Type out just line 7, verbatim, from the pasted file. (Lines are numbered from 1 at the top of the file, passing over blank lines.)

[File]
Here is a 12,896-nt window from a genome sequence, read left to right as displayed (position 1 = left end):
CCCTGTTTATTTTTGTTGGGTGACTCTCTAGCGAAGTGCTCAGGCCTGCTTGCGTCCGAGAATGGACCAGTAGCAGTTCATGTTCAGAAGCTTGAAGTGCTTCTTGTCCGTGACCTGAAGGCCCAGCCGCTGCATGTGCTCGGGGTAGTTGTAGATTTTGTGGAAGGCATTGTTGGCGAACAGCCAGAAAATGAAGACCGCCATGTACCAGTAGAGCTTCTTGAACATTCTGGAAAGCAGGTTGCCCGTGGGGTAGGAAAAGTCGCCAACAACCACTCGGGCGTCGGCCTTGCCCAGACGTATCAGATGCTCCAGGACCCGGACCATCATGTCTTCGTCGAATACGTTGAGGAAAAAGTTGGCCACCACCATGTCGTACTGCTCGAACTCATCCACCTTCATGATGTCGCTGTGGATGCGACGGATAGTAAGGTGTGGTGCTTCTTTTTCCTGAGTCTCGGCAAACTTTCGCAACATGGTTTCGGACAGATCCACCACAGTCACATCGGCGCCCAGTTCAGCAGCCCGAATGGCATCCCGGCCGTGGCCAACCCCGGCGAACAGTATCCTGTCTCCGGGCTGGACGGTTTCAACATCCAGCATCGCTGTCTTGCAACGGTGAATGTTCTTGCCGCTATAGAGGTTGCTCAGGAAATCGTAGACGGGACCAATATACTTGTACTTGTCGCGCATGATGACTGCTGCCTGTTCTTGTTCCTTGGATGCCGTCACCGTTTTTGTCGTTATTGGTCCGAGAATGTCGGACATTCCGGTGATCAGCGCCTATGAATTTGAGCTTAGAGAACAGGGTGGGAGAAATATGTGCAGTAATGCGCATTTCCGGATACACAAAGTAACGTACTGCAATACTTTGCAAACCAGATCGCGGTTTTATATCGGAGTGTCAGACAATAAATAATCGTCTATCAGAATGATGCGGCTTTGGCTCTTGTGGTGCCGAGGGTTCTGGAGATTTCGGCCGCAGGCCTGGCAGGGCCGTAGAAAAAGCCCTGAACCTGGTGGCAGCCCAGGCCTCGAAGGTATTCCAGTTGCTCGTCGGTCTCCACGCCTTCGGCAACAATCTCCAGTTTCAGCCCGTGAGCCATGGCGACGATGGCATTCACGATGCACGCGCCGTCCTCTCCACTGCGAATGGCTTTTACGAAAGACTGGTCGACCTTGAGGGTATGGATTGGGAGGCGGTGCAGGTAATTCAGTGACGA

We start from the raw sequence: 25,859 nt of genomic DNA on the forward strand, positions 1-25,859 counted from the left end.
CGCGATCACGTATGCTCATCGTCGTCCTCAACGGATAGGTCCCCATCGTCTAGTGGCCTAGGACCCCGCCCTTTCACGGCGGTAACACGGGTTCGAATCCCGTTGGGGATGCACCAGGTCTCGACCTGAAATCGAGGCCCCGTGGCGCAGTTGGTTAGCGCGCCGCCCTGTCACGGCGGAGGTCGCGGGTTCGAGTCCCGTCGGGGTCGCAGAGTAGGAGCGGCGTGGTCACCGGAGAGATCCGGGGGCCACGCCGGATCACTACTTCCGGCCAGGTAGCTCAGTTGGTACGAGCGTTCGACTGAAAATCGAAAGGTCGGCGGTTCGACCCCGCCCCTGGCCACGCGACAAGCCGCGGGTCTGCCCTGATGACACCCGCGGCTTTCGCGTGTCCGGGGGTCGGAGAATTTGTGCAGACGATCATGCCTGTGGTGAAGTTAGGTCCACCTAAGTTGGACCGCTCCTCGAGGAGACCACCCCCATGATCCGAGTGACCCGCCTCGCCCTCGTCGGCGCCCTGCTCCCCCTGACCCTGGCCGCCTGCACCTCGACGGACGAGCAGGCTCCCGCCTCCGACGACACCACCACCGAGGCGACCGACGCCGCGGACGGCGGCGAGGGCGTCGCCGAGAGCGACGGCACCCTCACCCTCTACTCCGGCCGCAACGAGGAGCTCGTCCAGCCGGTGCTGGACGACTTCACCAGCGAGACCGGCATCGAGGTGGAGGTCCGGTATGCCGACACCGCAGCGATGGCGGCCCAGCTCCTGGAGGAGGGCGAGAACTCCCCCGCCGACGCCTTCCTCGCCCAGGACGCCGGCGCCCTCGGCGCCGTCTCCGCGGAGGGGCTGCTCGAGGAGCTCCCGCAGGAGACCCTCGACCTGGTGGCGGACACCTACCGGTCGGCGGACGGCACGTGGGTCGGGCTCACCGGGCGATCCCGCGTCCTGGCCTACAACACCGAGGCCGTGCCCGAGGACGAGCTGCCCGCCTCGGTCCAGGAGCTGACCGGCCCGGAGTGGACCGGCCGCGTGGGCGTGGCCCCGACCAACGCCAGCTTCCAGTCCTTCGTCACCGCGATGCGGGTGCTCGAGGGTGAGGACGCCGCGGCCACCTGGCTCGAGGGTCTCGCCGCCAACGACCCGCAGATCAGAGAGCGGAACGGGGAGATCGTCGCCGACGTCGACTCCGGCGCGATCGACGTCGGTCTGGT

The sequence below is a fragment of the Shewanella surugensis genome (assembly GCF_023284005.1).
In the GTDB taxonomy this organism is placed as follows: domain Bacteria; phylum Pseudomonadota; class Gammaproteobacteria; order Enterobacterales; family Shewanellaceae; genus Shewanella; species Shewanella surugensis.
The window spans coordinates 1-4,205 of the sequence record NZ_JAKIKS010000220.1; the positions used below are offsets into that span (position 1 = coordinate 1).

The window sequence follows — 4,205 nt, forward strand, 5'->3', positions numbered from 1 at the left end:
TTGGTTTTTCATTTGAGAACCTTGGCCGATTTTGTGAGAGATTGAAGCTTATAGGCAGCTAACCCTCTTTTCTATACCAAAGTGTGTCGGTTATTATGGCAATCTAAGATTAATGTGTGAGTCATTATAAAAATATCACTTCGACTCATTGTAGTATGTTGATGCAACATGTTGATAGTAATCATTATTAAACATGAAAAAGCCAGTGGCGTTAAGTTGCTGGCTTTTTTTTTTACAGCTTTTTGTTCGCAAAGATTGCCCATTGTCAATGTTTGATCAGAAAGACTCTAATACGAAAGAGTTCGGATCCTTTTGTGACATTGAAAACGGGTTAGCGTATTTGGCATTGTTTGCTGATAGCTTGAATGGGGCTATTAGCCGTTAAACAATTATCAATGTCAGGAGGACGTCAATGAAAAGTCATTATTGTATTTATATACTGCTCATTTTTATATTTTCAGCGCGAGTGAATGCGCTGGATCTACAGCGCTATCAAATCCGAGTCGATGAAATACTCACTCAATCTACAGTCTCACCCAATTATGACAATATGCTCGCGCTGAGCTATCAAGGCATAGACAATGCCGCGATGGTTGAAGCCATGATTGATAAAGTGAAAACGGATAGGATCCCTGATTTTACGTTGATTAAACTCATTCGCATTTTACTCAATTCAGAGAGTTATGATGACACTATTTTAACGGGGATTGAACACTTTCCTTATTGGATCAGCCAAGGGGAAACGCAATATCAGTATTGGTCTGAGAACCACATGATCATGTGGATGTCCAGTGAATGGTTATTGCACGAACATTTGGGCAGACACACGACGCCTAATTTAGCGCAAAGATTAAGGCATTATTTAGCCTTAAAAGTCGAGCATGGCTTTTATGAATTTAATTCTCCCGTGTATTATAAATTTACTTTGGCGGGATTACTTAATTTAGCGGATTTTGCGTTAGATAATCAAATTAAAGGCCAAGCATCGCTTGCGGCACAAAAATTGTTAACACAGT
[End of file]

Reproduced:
The window spans coordinates 1-4,205 of the sequence record NZ_JAKIKS010000220.1; the positions used below are offsets into that span (position 1 = coordinate 1).